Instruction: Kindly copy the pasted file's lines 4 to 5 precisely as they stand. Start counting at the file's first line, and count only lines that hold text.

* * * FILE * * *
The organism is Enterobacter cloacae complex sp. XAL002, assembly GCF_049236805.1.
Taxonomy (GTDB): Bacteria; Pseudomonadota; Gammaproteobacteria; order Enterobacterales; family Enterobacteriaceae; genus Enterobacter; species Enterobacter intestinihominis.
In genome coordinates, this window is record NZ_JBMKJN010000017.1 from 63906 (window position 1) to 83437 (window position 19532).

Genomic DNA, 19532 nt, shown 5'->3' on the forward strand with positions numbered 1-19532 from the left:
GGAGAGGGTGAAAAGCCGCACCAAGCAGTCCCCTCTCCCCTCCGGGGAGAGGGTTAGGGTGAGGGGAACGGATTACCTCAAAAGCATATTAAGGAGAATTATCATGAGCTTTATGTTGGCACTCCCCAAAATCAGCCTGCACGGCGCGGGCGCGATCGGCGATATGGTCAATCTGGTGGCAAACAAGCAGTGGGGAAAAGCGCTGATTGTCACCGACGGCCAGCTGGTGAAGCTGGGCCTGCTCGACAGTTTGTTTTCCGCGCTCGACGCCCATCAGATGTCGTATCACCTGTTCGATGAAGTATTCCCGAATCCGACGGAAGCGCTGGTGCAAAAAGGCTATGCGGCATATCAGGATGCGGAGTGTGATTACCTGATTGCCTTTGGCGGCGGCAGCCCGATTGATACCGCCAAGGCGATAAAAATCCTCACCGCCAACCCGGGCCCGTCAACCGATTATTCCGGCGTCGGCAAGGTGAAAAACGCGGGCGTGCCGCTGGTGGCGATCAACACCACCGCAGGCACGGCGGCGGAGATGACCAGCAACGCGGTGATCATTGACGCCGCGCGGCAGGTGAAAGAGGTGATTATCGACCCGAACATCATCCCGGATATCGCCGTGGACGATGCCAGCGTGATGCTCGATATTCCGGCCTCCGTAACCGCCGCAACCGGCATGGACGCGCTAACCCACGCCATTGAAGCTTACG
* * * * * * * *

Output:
Genomic DNA, 19532 nt, shown 5'->3' on the forward strand with positions numbered 1-19532 from the left:
GGAGAGGGTGAAAAGCCGCACCAAGCAGTCCCCTCTCCCCTCCGGGGAGAGGGTTAGGGTGAGGGGAACGGATTACCTCAAAAGCATATTAAGGAGAATTATCATGAGCTTTATGTTGGCACTCCCCAAAATCAGCCTGCACGGCGCGGGCGCGATCGGCGATATGGTCAATCTGGTGGCAAACAAGCAGTGGGGAAAAGCGCTGATTGTCACCGACGGCCAGCTGGTGAAGCTGGGCCTGCTCGACAGTTTGTTTTCCGCGCTCGACGCCCATCAGATGTCGTATCACCTGTTCGATGAAGTATTCCCGAATCCGACGGAAGCGCTGGTGCAAAAAGGCTATGCGGCATATCAGGATGCGGAGTGTGATTACCTGATTGCCTTTGGCGGCGGCAGCCCGATTGATACCGCCAAGGCGATAAAAATCCTCACCGCCAACCCGGGCCCGTCAACCGATTATTCCGGCGTCGGCAAGGTGAAAAACGCGGGCGTGCCGCTGGTGGCGATCAACACCACCGCAGGCACGGCGGCGGAGATGACCAGCAACGCGGTGATCATTGACGCCGCGCGGCAGGTGAAAGAGGTGATTATCGACCCGAACATCATCCCGGATATCGCCGTGGACGATGCCAGCGTGATGCTCGATATTCCGGCCTCCGTAACCGCCGCAACCGGCATGGACGCGCTAACCCACGCCATTGAAGCTTACG